CirrusHQ is a managed IT services provider based in Livingston, specialising in Cloud Computing. They are a global business operating exclusively out of Scotland. They currently have 9 employees, 4 of which are originally from outwith the UK. They are concerned about the changes in access to the European market for its services as well as their access to the talent pool within the EU.

Loch Melfort Hotel on the coast of Argyll has two luxury suites, eight further bedrooms in the main house and a further 20 rooms in the Sea View Lodge. The Hotel's main concern on Brexit is the severe cost implications of having to make herculean efforts to attract and retain staff. Since the EU referendum several key members of staff have chosen not to return to the UK, primarily because it is no longer a good economic proposition. Whilst the hotel has, with much difficulty, found ways to cover these roles in 2017, this is becoming increasingly difficult. The issue is particularly acute in rural areas since it is much harder to charge premium rates for accommodation, food and drink to cover these cost increases (especially as they are accompanied by severe Brexit driven food and drink cost rises). Loch Melfort has noted that the more than 80% of their customers which are from the UK have reduced their discretionary spend (food & drink), behaving significantly more cautiously since the Brexit vote.

Brightwork is a temporary recruitment agency with offices in Glasgow and Edinburgh. The company employs 70 people and typically has in excess of 2,000 temporary workers a week working on assignments for clients throughout Scotland. The tightening of the labour market over the past year or so with employment at record levels has made it increasingly challenging to find the right talent, particularly for entry level positions paying the national minimum wage. The burden of compliance is increasing year on year in terms of visa requirements, right to work etc. and early indications suggest Brexit will add more bureaucracy into the mix. If compliance becomes even more onerous this will impact on margins which may lead to cost increases for clients. Uncertainty is also impacting on business confidence and is having a knock on effect in investment and growth.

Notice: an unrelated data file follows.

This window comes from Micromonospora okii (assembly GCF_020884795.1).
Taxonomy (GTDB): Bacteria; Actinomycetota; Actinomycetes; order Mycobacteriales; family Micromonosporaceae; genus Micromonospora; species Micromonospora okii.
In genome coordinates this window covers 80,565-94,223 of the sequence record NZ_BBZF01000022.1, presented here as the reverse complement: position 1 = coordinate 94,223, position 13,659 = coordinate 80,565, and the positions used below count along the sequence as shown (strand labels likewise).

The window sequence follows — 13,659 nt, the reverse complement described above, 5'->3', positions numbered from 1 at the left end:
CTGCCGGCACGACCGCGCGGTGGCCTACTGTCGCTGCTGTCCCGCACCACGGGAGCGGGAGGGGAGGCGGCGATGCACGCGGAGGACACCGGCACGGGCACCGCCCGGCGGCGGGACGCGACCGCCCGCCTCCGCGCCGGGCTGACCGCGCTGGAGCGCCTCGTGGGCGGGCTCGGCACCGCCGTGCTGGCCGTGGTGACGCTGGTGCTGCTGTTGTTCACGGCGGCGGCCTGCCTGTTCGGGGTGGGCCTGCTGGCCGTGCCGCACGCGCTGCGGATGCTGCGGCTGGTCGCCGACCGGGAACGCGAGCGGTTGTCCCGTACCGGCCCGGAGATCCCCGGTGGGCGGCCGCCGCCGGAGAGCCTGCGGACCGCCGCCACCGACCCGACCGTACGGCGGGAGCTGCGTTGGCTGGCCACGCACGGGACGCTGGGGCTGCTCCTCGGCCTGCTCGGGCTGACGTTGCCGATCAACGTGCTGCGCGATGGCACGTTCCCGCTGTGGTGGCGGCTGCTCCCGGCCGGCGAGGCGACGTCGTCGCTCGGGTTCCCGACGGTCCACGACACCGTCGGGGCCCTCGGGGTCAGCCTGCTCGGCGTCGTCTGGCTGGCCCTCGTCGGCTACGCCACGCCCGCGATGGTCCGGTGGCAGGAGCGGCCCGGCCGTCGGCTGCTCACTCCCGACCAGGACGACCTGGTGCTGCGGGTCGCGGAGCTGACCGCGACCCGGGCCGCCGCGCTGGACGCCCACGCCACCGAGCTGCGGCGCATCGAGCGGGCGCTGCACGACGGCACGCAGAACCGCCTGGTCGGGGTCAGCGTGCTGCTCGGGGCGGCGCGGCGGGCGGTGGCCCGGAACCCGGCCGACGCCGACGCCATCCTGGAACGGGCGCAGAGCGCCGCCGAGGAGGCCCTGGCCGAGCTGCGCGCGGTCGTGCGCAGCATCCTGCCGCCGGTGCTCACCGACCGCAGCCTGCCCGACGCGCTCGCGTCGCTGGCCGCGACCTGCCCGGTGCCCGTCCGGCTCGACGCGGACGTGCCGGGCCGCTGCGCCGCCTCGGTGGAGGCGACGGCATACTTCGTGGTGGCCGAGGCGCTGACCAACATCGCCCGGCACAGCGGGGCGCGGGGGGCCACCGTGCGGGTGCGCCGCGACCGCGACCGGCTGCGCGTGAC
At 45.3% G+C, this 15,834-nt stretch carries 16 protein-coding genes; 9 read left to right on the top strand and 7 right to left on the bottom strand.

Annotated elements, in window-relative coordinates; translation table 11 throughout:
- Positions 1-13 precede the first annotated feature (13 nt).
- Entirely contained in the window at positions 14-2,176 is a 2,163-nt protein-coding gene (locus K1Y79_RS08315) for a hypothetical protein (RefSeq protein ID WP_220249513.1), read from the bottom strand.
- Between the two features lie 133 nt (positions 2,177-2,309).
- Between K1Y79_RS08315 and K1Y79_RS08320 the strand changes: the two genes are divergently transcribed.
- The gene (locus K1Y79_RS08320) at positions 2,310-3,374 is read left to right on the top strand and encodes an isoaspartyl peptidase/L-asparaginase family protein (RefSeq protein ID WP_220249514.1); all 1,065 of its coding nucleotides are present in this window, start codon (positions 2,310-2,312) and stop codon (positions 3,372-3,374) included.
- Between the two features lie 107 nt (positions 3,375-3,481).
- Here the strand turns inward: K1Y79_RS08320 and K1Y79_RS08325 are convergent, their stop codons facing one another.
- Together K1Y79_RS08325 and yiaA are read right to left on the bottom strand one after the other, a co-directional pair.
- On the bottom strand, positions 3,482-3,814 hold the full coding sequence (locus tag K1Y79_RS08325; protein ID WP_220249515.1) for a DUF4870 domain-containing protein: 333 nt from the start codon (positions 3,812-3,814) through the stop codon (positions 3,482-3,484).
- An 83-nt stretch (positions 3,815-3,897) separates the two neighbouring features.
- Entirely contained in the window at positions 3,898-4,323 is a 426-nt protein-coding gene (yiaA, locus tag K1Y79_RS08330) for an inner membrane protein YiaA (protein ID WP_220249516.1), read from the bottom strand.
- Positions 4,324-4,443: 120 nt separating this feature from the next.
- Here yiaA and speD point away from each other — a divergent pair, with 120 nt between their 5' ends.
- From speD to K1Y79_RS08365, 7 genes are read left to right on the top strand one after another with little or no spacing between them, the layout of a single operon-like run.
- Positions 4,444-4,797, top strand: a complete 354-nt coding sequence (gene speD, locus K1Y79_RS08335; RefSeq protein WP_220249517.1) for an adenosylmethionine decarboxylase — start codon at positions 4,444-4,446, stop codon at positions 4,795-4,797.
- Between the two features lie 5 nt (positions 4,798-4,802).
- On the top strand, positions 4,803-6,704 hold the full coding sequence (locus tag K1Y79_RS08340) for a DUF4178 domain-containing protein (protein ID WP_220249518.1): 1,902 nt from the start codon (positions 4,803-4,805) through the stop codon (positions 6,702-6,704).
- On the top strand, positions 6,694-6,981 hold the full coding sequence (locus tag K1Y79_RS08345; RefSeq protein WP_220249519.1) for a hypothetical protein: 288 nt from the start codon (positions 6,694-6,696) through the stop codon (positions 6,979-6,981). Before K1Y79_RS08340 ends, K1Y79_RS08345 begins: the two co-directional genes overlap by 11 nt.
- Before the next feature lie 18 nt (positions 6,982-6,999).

A Scottish company which designs, manufactures and distributes highchairs exports its products all over the world from both its European and Chinese hubs. Brexit offers significant uncertainly, for both the brand and its European customers, and has certainly not helped the cost of offshore production which has risen by 30% since the referendum. Safety is absolutely crucial. Irrespective of any new third country trade deals, the company would want to adhere to current EU driven safety standards which are seen as world class internationally and allow it access to key markets.

Springbank Distillers benefits greatly from operating within the European Union and Brexit will have a negative impact on their business.

Firstly, leaving the EU will result in an added administrative burden for the company as they conduct business with 27 countries compared to the Single Market. This means extra work, extra staff costs (including training or re-training) and a number of logistical and practical issues such as the additional time these burdens will take.

Furthermore, anything that may restrict or hamper the travel of citizens from EU nations to Scotland will have a detrimental effect on the company. Springbank, like many other distilleries throughout Scotland, relies heavily on foreign visitors to sell their products - 10% of their turnover comes from money spent by customers from Europe. Also, increased restrictions regarding their visitors' ability to take whisky back to their homeland is deeply concerning and may impact on tourism in the area as the thousands of foreign guests that Springbank attracts to Campbeltown each year also benefits the local community.

The new difficulties faced by their family owned, independent distillery within a traditional Scottish industry will be acutely felt. Therefore it is vital for them that Brexit has as small an impact on the efficiency and ease of movement of Scotch Whisky as is possible.